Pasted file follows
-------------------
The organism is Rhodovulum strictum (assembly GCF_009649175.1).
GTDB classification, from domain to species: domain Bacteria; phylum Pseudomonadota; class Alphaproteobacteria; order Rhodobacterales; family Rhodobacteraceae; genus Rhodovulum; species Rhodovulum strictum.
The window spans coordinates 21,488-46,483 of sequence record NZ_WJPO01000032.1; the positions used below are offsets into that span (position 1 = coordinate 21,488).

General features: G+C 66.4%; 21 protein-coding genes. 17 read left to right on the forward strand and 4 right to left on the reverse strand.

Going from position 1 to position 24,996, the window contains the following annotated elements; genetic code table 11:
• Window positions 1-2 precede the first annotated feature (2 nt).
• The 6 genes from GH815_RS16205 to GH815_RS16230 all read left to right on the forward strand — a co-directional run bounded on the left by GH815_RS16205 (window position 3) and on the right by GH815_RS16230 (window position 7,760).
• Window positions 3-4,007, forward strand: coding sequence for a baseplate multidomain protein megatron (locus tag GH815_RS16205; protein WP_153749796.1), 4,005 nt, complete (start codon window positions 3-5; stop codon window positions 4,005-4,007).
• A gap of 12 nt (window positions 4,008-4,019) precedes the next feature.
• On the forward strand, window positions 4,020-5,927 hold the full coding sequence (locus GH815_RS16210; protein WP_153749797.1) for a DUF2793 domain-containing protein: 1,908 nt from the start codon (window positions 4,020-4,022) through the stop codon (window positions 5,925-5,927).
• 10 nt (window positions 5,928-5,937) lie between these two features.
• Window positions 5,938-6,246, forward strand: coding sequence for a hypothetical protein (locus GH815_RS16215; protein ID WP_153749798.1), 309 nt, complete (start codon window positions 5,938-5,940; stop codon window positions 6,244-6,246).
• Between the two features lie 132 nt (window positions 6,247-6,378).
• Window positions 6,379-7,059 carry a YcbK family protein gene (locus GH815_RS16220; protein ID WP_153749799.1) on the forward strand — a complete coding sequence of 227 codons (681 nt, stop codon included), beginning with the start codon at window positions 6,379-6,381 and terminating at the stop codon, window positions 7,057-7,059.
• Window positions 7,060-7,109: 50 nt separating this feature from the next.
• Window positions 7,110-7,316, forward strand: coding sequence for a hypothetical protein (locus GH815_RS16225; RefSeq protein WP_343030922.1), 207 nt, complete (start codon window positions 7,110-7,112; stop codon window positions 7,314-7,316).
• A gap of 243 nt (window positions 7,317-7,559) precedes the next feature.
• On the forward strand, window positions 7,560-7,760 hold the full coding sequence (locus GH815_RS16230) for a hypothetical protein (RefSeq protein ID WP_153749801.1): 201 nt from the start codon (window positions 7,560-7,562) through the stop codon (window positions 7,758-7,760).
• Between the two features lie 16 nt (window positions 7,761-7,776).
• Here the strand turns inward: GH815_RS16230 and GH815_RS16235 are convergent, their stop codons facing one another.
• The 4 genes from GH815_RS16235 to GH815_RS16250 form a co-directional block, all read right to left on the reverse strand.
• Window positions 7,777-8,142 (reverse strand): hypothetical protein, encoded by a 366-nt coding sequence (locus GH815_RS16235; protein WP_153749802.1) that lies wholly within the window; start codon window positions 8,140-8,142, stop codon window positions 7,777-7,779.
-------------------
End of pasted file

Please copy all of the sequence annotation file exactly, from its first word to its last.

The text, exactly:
The organism is Rhodovulum strictum (assembly GCF_009649175.1).
GTDB classification, from domain to species: domain Bacteria; phylum Pseudomonadota; class Alphaproteobacteria; order Rhodobacterales; family Rhodobacteraceae; genus Rhodovulum; species Rhodovulum strictum.
The window spans coordinates 21,488-46,483 of sequence record NZ_WJPO01000032.1; the positions used below are offsets into that span (position 1 = coordinate 21,488).

General features: G+C 66.4%; 21 protein-coding genes. 17 read left to right on the forward strand and 4 right to left on the reverse strand.

Going from position 1 to position 24,996, the window contains the following annotated elements; genetic code table 11:
• Window positions 1-2 precede the first annotated feature (2 nt).
• The 6 genes from GH815_RS16205 to GH815_RS16230 all read left to right on the forward strand — a co-directional run bounded on the left by GH815_RS16205 (window position 3) and on the right by GH815_RS16230 (window position 7,760).
• Window positions 3-4,007, forward strand: coding sequence for a baseplate multidomain protein megatron (locus tag GH815_RS16205; protein WP_153749796.1), 4,005 nt, complete (start codon window positions 3-5; stop codon window positions 4,005-4,007).
• A gap of 12 nt (window positions 4,008-4,019) precedes the next feature.
• On the forward strand, window positions 4,020-5,927 hold the full coding sequence (locus GH815_RS16210; protein WP_153749797.1) for a DUF2793 domain-containing protein: 1,908 nt from the start codon (window positions 4,020-4,022) through the stop codon (window positions 5,925-5,927).
• 10 nt (window positions 5,928-5,937) lie between these two features.
• Window positions 5,938-6,246, forward strand: coding sequence for a hypothetical protein (locus GH815_RS16215; protein ID WP_153749798.1), 309 nt, complete (start codon window positions 5,938-5,940; stop codon window positions 6,244-6,246).
• Between the two features lie 132 nt (window positions 6,247-6,378).
• Window positions 6,379-7,059 carry a YcbK family protein gene (locus GH815_RS16220; protein ID WP_153749799.1) on the forward strand — a complete coding sequence of 227 codons (681 nt, stop codon included), beginning with the start codon at window positions 6,379-6,381 and terminating at the stop codon, window positions 7,057-7,059.
• Window positions 7,060-7,109: 50 nt separating this feature from the next.
• Window positions 7,110-7,316, forward strand: coding sequence for a hypothetical protein (locus GH815_RS16225; RefSeq protein WP_343030922.1), 207 nt, complete (start codon window positions 7,110-7,112; stop codon window positions 7,314-7,316).
• A gap of 243 nt (window positions 7,317-7,559) precedes the next feature.
• On the forward strand, window positions 7,560-7,760 hold the full coding sequence (locus GH815_RS16230) for a hypothetical protein (RefSeq protein ID WP_153749801.1): 201 nt from the start codon (window positions 7,560-7,562) through the stop codon (window positions 7,758-7,760).
• Between the two features lie 16 nt (window positions 7,761-7,776).
• Here the strand turns inward: GH815_RS16230 and GH815_RS16235 are convergent, their stop codons facing one another.
• The 4 genes from GH815_RS16235 to GH815_RS16250 form a co-directional block, all read right to left on the reverse strand.
• Window positions 7,777-8,142 (reverse strand): hypothetical protein, encoded by a 366-nt coding sequence (locus GH815_RS16235; protein WP_153749802.1) that lies wholly within the window; start codon window positions 8,140-8,142, stop codon window positions 7,777-7,779.